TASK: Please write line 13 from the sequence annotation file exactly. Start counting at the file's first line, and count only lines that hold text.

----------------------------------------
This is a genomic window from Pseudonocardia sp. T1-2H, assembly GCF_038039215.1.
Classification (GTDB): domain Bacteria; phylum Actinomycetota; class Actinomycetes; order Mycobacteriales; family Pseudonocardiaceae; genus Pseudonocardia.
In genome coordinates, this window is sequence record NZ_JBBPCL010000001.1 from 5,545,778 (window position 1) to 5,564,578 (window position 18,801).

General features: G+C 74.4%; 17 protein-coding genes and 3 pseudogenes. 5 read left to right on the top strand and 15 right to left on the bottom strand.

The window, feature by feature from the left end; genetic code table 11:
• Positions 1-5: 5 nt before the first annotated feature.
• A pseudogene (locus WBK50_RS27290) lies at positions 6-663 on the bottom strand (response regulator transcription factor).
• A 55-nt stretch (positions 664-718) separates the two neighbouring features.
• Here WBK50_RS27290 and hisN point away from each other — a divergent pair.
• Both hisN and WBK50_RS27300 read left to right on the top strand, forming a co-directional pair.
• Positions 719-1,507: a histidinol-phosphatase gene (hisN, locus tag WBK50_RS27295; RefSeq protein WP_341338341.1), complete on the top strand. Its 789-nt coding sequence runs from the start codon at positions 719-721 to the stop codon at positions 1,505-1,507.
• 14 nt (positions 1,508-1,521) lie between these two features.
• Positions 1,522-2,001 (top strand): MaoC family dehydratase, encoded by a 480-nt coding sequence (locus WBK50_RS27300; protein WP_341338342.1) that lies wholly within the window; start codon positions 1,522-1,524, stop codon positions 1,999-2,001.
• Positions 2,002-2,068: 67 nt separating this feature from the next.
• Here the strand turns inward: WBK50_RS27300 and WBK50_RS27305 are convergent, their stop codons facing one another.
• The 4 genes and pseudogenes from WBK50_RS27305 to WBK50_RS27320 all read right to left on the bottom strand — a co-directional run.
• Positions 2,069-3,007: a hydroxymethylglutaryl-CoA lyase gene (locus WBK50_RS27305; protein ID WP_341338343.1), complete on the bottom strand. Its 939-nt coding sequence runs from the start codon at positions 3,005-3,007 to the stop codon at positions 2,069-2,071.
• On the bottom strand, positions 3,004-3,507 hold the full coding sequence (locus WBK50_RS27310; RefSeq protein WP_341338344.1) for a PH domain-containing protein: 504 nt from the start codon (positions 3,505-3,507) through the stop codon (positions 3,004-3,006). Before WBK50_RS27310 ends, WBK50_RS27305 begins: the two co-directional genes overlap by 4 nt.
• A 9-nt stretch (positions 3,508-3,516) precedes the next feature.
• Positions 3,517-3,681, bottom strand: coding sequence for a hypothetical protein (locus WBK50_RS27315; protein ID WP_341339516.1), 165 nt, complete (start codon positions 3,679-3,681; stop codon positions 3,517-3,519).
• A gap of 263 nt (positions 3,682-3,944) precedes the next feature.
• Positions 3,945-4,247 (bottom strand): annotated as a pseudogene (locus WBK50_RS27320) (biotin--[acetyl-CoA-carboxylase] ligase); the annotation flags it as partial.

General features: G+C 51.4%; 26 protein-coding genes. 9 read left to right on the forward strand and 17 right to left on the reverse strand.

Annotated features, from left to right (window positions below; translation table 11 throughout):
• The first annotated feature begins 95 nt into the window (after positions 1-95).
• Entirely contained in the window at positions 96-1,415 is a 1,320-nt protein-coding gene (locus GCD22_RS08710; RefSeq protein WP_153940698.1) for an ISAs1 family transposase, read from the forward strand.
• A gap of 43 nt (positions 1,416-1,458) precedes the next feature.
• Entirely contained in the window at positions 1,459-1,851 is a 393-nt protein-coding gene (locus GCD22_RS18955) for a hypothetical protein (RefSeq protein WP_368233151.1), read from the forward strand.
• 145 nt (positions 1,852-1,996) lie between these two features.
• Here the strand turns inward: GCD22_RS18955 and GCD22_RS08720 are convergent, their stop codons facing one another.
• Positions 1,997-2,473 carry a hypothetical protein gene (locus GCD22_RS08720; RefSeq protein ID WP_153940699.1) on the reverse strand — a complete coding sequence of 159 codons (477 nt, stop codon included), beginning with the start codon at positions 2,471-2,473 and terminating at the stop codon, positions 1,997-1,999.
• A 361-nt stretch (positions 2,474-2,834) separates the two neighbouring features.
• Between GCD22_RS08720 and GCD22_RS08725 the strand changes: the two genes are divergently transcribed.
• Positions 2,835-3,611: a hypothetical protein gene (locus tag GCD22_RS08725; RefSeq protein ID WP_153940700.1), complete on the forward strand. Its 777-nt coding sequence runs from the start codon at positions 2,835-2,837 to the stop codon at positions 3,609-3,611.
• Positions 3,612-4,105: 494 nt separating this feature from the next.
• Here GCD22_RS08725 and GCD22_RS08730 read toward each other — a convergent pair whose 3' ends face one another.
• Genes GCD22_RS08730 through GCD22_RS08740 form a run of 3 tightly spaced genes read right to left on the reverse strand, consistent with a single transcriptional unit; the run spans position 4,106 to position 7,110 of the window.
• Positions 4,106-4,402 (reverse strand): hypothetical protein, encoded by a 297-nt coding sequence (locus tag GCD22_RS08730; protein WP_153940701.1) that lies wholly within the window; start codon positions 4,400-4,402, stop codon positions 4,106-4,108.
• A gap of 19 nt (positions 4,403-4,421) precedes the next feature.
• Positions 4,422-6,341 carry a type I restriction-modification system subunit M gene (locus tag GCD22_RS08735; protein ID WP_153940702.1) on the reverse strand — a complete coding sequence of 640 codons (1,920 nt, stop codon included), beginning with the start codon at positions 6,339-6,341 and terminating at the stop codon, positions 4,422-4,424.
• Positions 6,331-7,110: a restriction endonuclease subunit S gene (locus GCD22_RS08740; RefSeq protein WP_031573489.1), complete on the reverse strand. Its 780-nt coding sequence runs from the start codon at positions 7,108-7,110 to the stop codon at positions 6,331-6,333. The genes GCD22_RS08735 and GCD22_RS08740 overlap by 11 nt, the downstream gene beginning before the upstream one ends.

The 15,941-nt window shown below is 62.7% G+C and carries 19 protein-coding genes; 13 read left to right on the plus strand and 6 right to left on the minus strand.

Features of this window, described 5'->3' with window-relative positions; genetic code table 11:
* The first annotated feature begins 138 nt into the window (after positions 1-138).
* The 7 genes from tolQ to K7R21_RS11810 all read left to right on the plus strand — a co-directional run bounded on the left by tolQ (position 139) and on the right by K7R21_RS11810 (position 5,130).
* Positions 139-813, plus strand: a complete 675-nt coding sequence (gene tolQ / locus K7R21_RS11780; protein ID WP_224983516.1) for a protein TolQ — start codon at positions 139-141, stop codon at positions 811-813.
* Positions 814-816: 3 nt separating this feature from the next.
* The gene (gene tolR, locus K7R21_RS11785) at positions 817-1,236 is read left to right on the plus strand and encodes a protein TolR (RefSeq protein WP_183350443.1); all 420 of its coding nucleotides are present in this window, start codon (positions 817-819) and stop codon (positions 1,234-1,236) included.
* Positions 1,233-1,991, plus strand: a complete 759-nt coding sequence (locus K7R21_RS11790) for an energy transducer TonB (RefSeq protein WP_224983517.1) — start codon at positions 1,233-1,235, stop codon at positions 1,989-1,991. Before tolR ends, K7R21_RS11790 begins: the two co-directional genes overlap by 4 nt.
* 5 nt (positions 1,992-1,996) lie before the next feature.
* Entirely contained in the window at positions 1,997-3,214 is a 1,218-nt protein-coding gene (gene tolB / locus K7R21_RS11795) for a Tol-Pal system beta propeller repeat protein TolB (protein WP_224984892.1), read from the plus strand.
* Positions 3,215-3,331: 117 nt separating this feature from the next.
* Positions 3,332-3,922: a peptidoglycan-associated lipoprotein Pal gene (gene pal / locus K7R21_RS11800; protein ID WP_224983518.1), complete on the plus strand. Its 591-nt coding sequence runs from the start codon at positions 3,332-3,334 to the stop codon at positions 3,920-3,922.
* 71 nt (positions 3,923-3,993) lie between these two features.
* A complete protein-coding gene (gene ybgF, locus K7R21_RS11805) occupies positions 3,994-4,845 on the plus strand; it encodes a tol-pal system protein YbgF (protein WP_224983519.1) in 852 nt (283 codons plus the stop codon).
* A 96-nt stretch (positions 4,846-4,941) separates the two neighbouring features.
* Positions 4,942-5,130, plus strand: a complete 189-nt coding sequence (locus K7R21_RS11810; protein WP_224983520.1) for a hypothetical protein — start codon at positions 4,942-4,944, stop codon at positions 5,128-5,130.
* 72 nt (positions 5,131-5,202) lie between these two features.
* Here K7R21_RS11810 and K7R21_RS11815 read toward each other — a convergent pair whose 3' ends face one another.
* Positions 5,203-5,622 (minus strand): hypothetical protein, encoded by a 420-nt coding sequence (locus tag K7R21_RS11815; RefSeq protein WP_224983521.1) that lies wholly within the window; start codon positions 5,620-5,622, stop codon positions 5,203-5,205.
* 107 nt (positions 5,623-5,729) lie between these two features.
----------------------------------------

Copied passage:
• Positions 1,522-2,001 (top strand): MaoC family dehydratase, encoded by a 480-nt coding sequence (locus WBK50_RS27300; protein WP_341338342.1) that lies wholly within the window; start codon positions 1,522-1,524, stop codon positions 1,999-2,001.